Figure 1: Size of atrial septal defect in midesohpageal view

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Figure 2: Pulse wave doppler across mitral valve

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Figure 3: Pulmonary venous doppler spectral in left upper pulmonary vein

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Figure 4: Residual shunt from left atrium to right atrium and size of shunt

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   Discussion Top

Surgical closure of ASD in adult patient is a debatable issue. [1] In a long term follow-up, Murphy, et al. reported 40% less survival in patients of age group >41 years than controls after surgical closure of ASD. [2] Two large studies have examined morbidity and mortality in surgical ASD closure in contrast to medical management in patients with age over 40 years, and neither showed a clear survival benefit with the surgical strategy. The first study showed a survival benefit in favor of surgery but this was with exclusion of patients of CAD and mitral valve disease. [4] Second prospective study at The National Institute of Cardiology in Mexico showed no clear survival benefit with surgical closure of ASD. [3] However, Humenberger et al., showed that ASD closure at any age is followed by symptomatic improvement and regression of RV size and PA pressure. [5] When ASD is associated with CAD, its closure becomes more challenging because the presence of an ASD can mask LV failure. There are reported cases where fenestrated device were used for ASD closure from the beginning to avoid acute LV failure. [6] In elderly patients, the presence of an ASD can mask the LV restrictive physiology. [7] The presence of LV diastolic dysfunction also can be missed in presence of an ASD; but presence of LV diastolic dysfunction in presence of an ASD strongly indicate possibility of LV decompensation following closure of an ASD. Perhaps, direct closure of ASD in such a situation can immediately precipitate LV failure. The LV diastolic function can be evaluated by measuring E-wave deceleration time during Doppler flow assessment across the mitral valve, by the PVDT D; and by PA occlusion pressure. In our patient, prebypass PVDT D measured 102 msec which indicated high LA pressure. A PVDT D of less than 175 ms had 100% sensitivity and 94% specificity for predicting a high LA pressure of more than 17 mmHg. [8] In the present patient, the residual ASD was only 5 mm but the Qp: Qs was 1.5 which also indicated a high LA pressure. Arguably, because of LV diastolic dysfunction and high LA pressure, the patient did not tolerate ASD closure and developed LV failure.

The pulmonary venous Doppler waveform is comprised of four waves. Early systolic wave (PVS1) is produced by LA relaxation. The continuing LA relaxation and downward displacement of mitral annulus during systole enhances pulmonary venous return and creates another positive wave (PVS2) in the late systole. The pulmonary venous diastolic wave (PVD) is produced by blood flow from pulmonary veins to LV via LA during early diastole. This wave is followed by a retrograde flow velocity (PVa) which coincides with LA contraction in late diastole. Deceleration slope of diastolic pulmonary venous flow is often bimodal, with two different slopes. The first slope starts at peak velocity and generally steeper than the second, which reaches the zero line; the first component mainly depend on the initial driving pressure of the pulmonary venous flow and specific compliance of the receiving chamber that is LA. The second component is affected by the duration of the LV relaxation, compliance and heart rate. The pulmonary venous flow pattern is affected by various factors like mitral valve disease, change in preload, rhythm, cardiac output etc. However, PVDT D can be effectively used to predict LA pressure regardless of rhythm and heart function.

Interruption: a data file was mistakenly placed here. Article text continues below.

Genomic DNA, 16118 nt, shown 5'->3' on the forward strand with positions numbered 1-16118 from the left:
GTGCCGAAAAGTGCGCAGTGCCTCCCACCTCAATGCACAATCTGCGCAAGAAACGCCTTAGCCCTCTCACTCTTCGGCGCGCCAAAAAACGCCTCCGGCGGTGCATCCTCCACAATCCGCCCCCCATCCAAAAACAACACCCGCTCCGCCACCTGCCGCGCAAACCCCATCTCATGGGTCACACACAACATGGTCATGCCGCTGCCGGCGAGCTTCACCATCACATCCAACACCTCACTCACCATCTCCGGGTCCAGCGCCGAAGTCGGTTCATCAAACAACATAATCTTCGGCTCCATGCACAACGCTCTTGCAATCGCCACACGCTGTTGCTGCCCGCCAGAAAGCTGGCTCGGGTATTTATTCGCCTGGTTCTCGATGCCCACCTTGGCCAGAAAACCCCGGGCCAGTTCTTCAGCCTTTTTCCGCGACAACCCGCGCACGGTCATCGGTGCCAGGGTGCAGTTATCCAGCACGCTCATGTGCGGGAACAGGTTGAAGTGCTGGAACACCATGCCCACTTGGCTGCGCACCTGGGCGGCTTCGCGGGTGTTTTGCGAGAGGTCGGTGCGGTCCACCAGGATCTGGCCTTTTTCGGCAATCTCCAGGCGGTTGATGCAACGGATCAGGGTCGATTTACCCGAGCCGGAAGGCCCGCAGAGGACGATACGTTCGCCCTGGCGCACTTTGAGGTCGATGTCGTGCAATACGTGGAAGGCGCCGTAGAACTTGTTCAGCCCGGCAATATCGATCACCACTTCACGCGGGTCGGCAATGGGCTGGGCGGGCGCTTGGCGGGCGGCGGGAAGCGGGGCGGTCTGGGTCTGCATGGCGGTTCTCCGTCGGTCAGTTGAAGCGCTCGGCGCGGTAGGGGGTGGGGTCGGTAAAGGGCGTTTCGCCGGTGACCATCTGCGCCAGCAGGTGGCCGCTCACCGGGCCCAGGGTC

To summarize, a PVDT D of < 175 ms in a patient with combined ASD and CAD predict risk of acute LV de-compensation following ASD closure and may indicate necessity of creating a fenestration in the ASD. The routine use of Doppler indices to assess the ability of the LV to sustain ASD closure in adult patients with associated CAD may prevent avoidable morbidity.

   References Top

1.Webb G, Gatzoulis MA. Atrial septal defects in the adults: Recent progress and overview. Circulation 2006;114:1645-53.  Back to cited text no. 1
2.Murphy JG, Gersh BJ, McGoon MD, Mair DD, Porter CJ, Ilstrup DM, et al. Long-term outcome after surgical repair of isolated atrial septal defect: Follow-up at 27 to 32 years. N Engl J Med 1990;323:1645-50.  Back to cited text no. 2
3.Attie F, Rosas M, Granados N, Zabal C, Buendía A, Calderón J. Surgical treatment for secundum atrial septal defects in patients >40 years old: A randomized clinical trial. J Am Coll Cardiol 2001;38;2035-42.  Back to cited text no. 3
4.Konstatntindes S, Geibel A, Olschewski M, Gornandt L, Roskamm H, Spillner G, et al. A comparison of surgical and medical therapy for atrial septal defect in adults. N Engl J Med 1995;333:469-73.  Back to cited text no. 4
5.Humenberger M, Rosenhek R, Gabriel H, Rader F, Heger M, Klaar U, et al. Benefit of atrial septal defect closurein adults: Impact of age. Eur Heart J 2011;32:553-60.  Back to cited text no. 5
6.Schneider HE, Jux C, Kriebel T, Paul T. Fate of a modified fenestration of atrial septal occluder device after transcatheter closure of atrial septal defects in elderly patients. J Interv Cardiol 2011;24:485-90.  Back to cited text no. 6
7.Ewert P, Berger F, Nagdyman N, Kretschmar O, Dittrich S, Abdul-Khaliq H, et al. Masked left ventricular restriction in elderly patients with atrial septal defects: A contraindication for closure? Catheter Cardiovasc Interv 2001;52:177-80.  Back to cited text no. 7
8.Kinnaird TD, Thompson CR, Munt BI. Echocardiographic prediction of left atrial pressure. J Am Coll Cardiol 2001;37:2025-30.  Back to cited text no. 8

Correspondence Address:
Dharmesh R Agrawal
Fortis Hospital, Cunningham Road, Bangalore
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Source of Support: None, Conflict of Interest: None

DOI: 10.4103/0971-9784.105369

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  [Figure 1], [Figure 2], [Figure 3], [Figure 4]